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Basic herding dog commands

A Border Collie at work with hair sheep.


Come-bye or just bye - go to the left of the stock, or clockwise around them.
Away to me, or just away or 'way - go to the right of the stock, or counterclockwise around them.

Stand - stop, although when said gently may also mean just to slow down.

Wait, (lie) down or sit - stop.

Steady or take time - slow down.

Cast - gather the stock into a group. Good working dogs will cast over a large area.

Find - search for stock. A good dog will hold the stock until the shepherd arrives. Some will bark
when the stock have been located.

Hold - keep stock where they are.

Bark or speak up - bark at stock. Useful when more force is needed, and usually essential for
working cattle and sheep.

Look back - return for a missed animal.

In there - go through a gap.

Walk up, walk on or just walk - move in closer to the stock.

That'll do - stop working and return to handler.

These commands may be indicated by a hand movement, whistle or voice. There are many other commands
that are also used when working stock and in general use away from stock. Herding dog commands are
generally taught using livestock as the modus operandi. Urban owners without access to livestock are able to
teach basic commands through herding games.[2]
These are not the only commands used; there are many variations. In New Zealand each dog has a different
set of commands to avoid confusion when more than one dog is being worked at one time.

Border collies are relatively easy to train to herd sheep because that is their natural inclination.
You can start the basic training of your border collie puppy at about 10 months old. But before you
actually begin to introduce herding commands to him, you must first study the commands yourself
and be able to distinguish between them. The word you use for each individual command can be
invented by you, the trainer, but many novice trainers like a list of herding terms to use as a guide.

Herding Terms

Flank: Commands the dog to get up behind the sheep and to gather them in bunches.
Outrun: The dog is at your side, and the sheep stand somewhere in front of you. The dog must get to
the other side of the sheep without crossing between them or disturbing them in anyway.

Fetch: The dog brings the sheep to you.

Driving: The sheeps heads are in front of you, and the dog is driving the flock towards you.

Pen: The sheep are coming closer to you with each of the dogs flanks.

Shed: The dog is going through the midst of the sheep, using the flanking technique, and holding the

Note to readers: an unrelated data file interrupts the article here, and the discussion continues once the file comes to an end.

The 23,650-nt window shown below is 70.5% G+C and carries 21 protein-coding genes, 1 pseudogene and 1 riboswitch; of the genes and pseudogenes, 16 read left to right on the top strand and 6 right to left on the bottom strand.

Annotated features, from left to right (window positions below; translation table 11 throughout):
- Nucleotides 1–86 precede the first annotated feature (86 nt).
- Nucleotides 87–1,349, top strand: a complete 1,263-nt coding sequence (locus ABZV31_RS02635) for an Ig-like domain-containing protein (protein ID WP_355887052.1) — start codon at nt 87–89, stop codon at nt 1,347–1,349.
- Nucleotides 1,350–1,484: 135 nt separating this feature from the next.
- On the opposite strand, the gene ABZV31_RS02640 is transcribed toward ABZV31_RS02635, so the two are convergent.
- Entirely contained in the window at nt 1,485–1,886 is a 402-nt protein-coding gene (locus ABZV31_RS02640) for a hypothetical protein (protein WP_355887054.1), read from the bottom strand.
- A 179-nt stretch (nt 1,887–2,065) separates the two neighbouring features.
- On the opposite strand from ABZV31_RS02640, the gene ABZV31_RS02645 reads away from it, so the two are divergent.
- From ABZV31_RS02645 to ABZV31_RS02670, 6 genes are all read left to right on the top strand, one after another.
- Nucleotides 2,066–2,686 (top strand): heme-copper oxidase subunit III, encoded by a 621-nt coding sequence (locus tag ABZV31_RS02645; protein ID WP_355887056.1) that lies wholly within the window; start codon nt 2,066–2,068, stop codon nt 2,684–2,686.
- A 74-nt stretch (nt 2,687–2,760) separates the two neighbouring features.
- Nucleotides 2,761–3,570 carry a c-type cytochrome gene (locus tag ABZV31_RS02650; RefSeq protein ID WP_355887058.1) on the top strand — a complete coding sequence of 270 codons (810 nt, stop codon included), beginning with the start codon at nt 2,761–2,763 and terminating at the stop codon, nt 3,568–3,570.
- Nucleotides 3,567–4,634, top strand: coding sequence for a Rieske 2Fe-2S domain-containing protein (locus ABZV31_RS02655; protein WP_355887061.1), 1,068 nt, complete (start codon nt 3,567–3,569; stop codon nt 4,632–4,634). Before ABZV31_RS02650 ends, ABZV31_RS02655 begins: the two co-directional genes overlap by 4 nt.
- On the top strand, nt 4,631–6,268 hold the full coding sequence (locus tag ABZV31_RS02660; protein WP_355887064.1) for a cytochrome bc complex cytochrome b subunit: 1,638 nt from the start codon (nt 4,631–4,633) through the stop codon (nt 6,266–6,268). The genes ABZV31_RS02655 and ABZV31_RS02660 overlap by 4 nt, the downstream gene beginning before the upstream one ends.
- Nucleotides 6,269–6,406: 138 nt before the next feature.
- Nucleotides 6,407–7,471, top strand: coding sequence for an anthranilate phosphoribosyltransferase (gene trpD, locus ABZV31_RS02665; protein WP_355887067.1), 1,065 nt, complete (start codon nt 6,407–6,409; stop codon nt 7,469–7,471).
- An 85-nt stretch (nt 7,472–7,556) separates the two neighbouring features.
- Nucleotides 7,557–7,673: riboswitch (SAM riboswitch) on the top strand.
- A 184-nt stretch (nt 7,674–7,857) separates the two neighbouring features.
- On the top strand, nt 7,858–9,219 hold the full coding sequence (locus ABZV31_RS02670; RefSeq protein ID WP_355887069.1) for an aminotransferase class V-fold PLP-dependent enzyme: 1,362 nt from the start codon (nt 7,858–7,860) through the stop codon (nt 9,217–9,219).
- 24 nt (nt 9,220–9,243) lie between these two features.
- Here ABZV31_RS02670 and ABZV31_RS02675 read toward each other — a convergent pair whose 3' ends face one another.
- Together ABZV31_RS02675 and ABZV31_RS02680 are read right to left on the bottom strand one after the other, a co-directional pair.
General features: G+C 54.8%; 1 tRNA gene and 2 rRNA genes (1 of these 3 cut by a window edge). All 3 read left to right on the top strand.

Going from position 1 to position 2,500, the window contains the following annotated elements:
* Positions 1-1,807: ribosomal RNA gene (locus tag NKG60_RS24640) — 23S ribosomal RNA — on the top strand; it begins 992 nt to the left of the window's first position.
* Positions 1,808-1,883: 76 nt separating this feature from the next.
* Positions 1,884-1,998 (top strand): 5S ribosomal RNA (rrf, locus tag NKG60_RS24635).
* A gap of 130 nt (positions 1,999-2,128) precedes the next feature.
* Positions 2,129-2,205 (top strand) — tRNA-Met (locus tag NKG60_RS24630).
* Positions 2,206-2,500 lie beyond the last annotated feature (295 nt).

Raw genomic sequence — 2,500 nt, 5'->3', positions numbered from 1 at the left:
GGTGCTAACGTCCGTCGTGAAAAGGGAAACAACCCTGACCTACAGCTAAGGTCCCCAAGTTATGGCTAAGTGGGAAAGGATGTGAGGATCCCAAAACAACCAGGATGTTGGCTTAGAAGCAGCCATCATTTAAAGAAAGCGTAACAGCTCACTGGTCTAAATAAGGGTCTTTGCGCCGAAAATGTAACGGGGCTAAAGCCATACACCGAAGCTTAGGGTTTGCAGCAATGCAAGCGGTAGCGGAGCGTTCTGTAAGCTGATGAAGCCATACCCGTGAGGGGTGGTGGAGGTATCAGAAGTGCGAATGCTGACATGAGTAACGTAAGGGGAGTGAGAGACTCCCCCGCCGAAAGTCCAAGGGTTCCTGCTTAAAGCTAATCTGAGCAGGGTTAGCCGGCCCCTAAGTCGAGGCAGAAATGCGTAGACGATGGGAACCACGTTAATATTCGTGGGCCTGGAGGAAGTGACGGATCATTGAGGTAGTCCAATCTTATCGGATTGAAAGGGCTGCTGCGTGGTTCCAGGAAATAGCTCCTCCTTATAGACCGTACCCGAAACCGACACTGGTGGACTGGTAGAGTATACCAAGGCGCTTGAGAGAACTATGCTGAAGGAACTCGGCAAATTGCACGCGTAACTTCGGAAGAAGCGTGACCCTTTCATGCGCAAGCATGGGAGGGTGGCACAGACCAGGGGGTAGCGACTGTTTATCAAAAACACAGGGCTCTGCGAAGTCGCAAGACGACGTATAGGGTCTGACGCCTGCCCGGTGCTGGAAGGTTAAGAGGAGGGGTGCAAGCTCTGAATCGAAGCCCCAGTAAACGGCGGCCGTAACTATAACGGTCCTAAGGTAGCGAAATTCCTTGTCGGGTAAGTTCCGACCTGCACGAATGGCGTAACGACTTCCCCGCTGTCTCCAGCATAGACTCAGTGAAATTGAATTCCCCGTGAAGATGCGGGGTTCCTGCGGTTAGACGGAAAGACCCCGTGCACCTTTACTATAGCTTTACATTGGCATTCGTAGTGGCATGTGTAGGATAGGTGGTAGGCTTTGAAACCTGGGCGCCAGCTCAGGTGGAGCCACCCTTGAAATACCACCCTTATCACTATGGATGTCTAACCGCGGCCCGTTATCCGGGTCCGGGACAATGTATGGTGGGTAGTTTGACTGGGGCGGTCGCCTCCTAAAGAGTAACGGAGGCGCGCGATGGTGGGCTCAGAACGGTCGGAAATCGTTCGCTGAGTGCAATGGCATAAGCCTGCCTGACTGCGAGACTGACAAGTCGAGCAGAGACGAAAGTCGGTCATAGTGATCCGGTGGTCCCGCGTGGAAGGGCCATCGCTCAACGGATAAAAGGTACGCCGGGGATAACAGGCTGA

sheep you have asked him to bring to you. This should be the last, basic command taught to a young,
sheep herding collie.

Go/Come Bye: The dog is moving in a clockwise direction around the sheep.

Away to Me: The dog is moving in a counter-clockwise direction around the sheep.

Steady On Walk On: The dog continues on but at a slower pace.

Get Up: Stand up or get on with your herding.

There: Hold the line.

Take Time: Say this phrase sternly: Slow down.

Listen: You might include the dogs name here; this word is best used when the dog is anxious.

Get Back: The dog is too close to the sheep.

What Are You Doing: The dog is behaving irrationally.

Basic Stages of Training

In the first stage, make the dog aware of you, the sheep, and his own proximity to the sheep. The
collie will naturally want to work on his own, but he must accept you as a team mate.

Permit your pup to flank, but be ready to give a verbal or a physical correction. Your border collie
doesnt know right from wrong yet. Be prepared to resort to a physical correction if a verbal
correction doesnt work. Never hit the dog. Merely yank him by the collar; grab his ears and give
them a gentle shake; stand in the correct spot and nudge him over there. A physical correction is often
more memorable than a verbal one. Watch the dogs attitude: it will tell you how much to discipline.

Allow the dog to flank instinctively; dont give many directions at this time. Instead ask yourself, is
he hurting sheep, and is he thinking about them instead of running just as fast as he can?

The dogs attitude is most important in this stage. Dont rush through training. He must learn to think
and to approximate proper distance around the sheep.

Come Bye and Away to Me are logically taught next. Use a physical correction to guide your dog into
the right place: gently nudge him. This stage takes time. But it can be taught if each time he runs wild
or just goes in the wrong direction, he is given a physical correction.
Teach him to pace in a sense. Back up and let him bring the sheep to you. He will learn how sheep
behave and react.